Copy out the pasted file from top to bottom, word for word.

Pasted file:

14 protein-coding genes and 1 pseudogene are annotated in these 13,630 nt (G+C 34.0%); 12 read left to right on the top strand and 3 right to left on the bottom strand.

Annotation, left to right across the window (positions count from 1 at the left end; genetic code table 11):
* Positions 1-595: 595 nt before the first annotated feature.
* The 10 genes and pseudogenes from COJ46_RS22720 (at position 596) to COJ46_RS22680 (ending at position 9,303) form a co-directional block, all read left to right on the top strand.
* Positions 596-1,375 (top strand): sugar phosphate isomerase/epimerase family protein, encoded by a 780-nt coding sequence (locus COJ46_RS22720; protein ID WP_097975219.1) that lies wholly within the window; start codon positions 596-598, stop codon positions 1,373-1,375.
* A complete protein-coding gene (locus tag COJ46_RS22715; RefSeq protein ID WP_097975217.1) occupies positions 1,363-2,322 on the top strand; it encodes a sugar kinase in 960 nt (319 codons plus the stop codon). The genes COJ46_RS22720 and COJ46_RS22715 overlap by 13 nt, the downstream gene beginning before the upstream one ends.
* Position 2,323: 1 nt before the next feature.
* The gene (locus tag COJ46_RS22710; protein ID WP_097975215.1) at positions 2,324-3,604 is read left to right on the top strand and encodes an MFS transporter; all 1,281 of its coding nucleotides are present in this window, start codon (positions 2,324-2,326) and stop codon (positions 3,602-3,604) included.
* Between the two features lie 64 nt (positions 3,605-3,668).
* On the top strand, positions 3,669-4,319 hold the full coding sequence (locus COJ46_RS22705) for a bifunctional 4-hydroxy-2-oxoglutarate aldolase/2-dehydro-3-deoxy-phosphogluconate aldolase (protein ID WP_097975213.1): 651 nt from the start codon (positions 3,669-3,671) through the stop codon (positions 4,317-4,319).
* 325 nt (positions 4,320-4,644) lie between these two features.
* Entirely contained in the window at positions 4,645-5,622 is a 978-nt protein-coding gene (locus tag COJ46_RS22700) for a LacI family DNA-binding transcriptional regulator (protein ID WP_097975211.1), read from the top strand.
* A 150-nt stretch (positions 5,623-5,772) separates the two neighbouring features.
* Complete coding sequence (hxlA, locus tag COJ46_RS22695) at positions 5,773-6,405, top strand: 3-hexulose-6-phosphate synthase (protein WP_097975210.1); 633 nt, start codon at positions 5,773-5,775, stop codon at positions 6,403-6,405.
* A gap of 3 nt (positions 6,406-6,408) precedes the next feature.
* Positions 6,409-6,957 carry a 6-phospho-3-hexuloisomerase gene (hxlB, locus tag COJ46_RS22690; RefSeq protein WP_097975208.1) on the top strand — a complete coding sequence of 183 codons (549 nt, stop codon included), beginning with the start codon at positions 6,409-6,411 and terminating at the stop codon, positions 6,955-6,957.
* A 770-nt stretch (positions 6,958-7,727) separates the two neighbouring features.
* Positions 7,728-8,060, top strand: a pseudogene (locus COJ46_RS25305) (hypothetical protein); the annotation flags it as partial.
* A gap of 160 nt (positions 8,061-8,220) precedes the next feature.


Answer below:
14 protein-coding genes and 1 pseudogene are annotated in these 13,630 nt (G+C 34.0%); 12 read left to right on the top strand and 3 right to left on the bottom strand.

Annotation, left to right across the window (positions count from 1 at the left end; genetic code table 11):
* Positions 1-595: 595 nt before the first annotated feature.
* The 10 genes and pseudogenes from COJ46_RS22720 (at position 596) to COJ46_RS22680 (ending at position 9,303) form a co-directional block, all read left to right on the top strand.
* Positions 596-1,375 (top strand): sugar phosphate isomerase/epimerase family protein, encoded by a 780-nt coding sequence (locus COJ46_RS22720; protein ID WP_097975219.1) that lies wholly within the window; start codon positions 596-598, stop codon positions 1,373-1,375.
* A complete protein-coding gene (locus tag COJ46_RS22715; RefSeq protein ID WP_097975217.1) occupies positions 1,363-2,322 on the top strand; it encodes a sugar kinase in 960 nt (319 codons plus the stop codon). The genes COJ46_RS22720 and COJ46_RS22715 overlap by 13 nt, the downstream gene beginning before the upstream one ends.
* Position 2,323: 1 nt before the next feature.
* The gene (locus tag COJ46_RS22710; protein ID WP_097975215.1) at positions 2,324-3,604 is read left to right on the top strand and encodes an MFS transporter; all 1,281 of its coding nucleotides are present in this window, start codon (positions 2,324-2,326) and stop codon (positions 3,602-3,604) included.
* Between the two features lie 64 nt (positions 3,605-3,668).
* On the top strand, positions 3,669-4,319 hold the full coding sequence (locus COJ46_RS22705) for a bifunctional 4-hydroxy-2-oxoglutarate aldolase/2-dehydro-3-deoxy-phosphogluconate aldolase (protein ID WP_097975213.1): 651 nt from the start codon (positions 3,669-3,671) through the stop codon (positions 4,317-4,319).
* 325 nt (positions 4,320-4,644) lie between these two features.
* Entirely contained in the window at positions 4,645-5,622 is a 978-nt protein-coding gene (locus tag COJ46_RS22700) for a LacI family DNA-binding transcriptional regulator (protein ID WP_097975211.1), read from the top strand.
* A 150-nt stretch (positions 5,623-5,772) separates the two neighbouring features.
* Complete coding sequence (hxlA, locus tag COJ46_RS22695) at positions 5,773-6,405, top strand: 3-hexulose-6-phosphate synthase (protein WP_097975210.1); 633 nt, start codon at positions 5,773-5,775, stop codon at positions 6,403-6,405.
* A gap of 3 nt (positions 6,406-6,408) precedes the next feature.
* Positions 6,409-6,957 carry a 6-phospho-3-hexuloisomerase gene (hxlB, locus tag COJ46_RS22690; RefSeq protein WP_097975208.1) on the top strand — a complete coding sequence of 183 codons (549 nt, stop codon included), beginning with the start codon at positions 6,409-6,411 and terminating at the stop codon, positions 6,955-6,957.
* A 770-nt stretch (positions 6,958-7,727) separates the two neighbouring features.
* Positions 7,728-8,060, top strand: a pseudogene (locus COJ46_RS25305) (hypothetical protein); the annotation flags it as partial.
* A gap of 160 nt (positions 8,061-8,220) precedes the next feature.